Max Glauben stands in front of photographs taken of him and his mother and brother in Poland at the Dallas Holocaust Museum/Center for Education on Feb. 20, 2014. (David Woo/AP)

The thieves who broke into Max Glauben’s 2007 Cadillac outside his home in Dallas, TX, and grabbed two leather bags from the backseat couldn’t have known just how valuable the contents of those bags were. Glauben, an 86-year-old retired garment-supply store owner, is a Holocaust survivor from Poland who regularly speaks to groups of students who visit the Dallas Holocaust Museum. The bags were filled with photos and mementos he uses as visual aids to tell his story, USA Today reports.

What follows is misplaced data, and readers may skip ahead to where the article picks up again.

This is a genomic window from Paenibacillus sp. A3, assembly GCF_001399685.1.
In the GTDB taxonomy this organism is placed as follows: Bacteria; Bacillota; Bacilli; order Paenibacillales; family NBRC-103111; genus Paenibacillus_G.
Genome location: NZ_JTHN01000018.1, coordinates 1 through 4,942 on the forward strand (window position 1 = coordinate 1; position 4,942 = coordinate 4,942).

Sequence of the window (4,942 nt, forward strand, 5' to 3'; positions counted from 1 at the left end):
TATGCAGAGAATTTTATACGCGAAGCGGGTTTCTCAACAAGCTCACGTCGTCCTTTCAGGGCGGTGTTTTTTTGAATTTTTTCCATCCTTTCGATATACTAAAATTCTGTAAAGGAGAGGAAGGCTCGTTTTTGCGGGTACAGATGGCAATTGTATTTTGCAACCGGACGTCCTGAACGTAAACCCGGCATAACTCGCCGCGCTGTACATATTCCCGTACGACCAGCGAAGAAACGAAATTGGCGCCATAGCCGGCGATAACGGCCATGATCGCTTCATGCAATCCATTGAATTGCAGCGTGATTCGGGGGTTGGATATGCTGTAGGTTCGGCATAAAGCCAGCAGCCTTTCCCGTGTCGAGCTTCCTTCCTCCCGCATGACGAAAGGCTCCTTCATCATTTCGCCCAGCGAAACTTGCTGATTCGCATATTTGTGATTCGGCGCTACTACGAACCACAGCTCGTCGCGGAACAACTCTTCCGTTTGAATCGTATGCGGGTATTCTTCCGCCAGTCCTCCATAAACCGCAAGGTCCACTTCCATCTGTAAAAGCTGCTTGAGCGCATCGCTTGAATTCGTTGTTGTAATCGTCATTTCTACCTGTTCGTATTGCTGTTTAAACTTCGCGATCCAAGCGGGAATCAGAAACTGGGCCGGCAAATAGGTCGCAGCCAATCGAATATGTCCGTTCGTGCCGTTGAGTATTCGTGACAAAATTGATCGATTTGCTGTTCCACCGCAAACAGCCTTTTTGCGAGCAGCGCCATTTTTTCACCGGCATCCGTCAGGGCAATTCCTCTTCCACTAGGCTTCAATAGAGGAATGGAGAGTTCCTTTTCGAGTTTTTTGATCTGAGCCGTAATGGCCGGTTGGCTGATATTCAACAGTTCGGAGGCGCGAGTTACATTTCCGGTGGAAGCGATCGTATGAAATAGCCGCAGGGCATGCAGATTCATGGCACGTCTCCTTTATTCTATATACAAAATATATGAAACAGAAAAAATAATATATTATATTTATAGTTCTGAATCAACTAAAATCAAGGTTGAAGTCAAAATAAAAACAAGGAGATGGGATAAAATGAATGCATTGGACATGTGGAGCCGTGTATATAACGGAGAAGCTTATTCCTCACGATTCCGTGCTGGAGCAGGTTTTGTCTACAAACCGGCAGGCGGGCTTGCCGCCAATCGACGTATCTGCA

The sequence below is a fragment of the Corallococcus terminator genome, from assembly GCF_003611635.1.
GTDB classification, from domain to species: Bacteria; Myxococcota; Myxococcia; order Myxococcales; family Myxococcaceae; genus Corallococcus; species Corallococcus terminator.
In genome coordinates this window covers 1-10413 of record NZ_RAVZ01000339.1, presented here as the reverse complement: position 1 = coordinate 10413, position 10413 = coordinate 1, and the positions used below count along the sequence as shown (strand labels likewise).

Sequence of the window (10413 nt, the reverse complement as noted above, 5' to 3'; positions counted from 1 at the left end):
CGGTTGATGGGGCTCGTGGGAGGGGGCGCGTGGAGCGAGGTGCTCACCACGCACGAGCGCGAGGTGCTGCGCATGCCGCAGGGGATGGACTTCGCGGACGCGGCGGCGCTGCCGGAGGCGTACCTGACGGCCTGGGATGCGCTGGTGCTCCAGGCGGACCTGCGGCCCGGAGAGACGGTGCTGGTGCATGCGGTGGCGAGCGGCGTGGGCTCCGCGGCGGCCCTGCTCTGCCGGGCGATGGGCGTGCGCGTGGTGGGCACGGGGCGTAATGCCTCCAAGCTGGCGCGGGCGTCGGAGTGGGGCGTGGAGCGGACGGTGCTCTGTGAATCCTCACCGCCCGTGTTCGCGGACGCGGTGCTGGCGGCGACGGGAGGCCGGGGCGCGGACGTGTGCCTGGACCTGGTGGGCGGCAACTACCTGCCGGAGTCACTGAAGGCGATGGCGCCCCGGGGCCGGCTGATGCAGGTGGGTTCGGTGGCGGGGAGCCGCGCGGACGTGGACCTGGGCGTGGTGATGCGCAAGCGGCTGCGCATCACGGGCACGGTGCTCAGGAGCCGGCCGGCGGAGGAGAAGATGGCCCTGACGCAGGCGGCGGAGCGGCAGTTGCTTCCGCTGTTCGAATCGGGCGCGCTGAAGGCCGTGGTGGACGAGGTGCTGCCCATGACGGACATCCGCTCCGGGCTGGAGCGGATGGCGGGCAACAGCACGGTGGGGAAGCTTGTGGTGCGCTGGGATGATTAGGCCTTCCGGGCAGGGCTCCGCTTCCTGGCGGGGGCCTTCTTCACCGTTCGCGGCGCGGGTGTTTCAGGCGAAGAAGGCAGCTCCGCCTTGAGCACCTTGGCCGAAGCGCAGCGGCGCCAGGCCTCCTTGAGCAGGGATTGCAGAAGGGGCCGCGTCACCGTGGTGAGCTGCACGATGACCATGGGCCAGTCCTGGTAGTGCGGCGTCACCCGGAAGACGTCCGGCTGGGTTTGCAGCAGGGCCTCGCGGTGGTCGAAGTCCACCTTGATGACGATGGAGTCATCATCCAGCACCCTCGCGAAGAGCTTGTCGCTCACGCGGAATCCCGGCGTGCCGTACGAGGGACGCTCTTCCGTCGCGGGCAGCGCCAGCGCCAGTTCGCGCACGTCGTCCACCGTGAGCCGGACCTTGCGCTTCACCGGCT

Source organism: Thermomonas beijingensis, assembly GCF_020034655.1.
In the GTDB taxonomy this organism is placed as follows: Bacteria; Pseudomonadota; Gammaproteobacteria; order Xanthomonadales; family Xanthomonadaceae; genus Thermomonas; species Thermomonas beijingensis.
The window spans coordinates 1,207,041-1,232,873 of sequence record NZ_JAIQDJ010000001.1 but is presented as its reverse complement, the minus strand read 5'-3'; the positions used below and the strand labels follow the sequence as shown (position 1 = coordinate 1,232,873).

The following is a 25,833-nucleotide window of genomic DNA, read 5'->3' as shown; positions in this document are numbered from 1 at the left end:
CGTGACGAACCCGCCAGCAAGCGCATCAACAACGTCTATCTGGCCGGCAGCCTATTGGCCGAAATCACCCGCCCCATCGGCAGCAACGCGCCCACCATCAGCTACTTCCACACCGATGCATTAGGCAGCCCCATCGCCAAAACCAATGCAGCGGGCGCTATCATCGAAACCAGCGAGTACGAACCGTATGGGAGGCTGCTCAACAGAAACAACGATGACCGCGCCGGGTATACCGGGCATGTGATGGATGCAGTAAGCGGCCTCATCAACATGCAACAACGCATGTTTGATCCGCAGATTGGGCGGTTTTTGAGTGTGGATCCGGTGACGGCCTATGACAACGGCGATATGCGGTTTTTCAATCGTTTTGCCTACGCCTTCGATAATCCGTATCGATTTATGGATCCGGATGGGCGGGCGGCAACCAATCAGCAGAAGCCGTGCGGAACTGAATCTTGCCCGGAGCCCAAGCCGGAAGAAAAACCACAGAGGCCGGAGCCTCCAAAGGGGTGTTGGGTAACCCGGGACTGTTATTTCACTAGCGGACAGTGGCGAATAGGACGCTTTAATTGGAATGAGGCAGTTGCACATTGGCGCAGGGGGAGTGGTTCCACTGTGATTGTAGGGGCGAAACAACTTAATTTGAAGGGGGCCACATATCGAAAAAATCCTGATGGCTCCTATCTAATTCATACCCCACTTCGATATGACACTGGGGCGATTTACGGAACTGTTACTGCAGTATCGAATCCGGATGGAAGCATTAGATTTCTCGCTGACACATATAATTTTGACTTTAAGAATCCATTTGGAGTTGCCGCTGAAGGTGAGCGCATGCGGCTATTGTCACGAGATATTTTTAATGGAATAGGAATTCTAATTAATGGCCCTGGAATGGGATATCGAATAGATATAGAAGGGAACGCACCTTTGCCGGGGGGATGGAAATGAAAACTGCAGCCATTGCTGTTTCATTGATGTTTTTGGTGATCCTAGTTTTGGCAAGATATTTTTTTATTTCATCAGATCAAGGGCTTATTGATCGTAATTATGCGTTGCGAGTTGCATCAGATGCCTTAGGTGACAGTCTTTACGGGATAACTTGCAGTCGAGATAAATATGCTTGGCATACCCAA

“I pulled this (seat) down like that, and I said ‘Oh my God,’ ” Glauben said as he prepared to head off to another Holocaust speaking engagement. “There were two bags here,” leather satchels that he had put in the trunk overnight in preparation for his talk.

Inside those bags were medals, mementos, DVDs and photographs — including a video that German officials recorded of him in the 1940s.

In addition to archival material, Glauben also kept keepsake items like a photograph of him with Elie Wiesel, and one of him and George W. Bush, in the bags to show students, according to the Dallas News.

The Dallas Holocaust Museum has offered a $1,000 reward to anyone who returns Glauben’s priceless belongings, pledging to ask no questions of the returnee.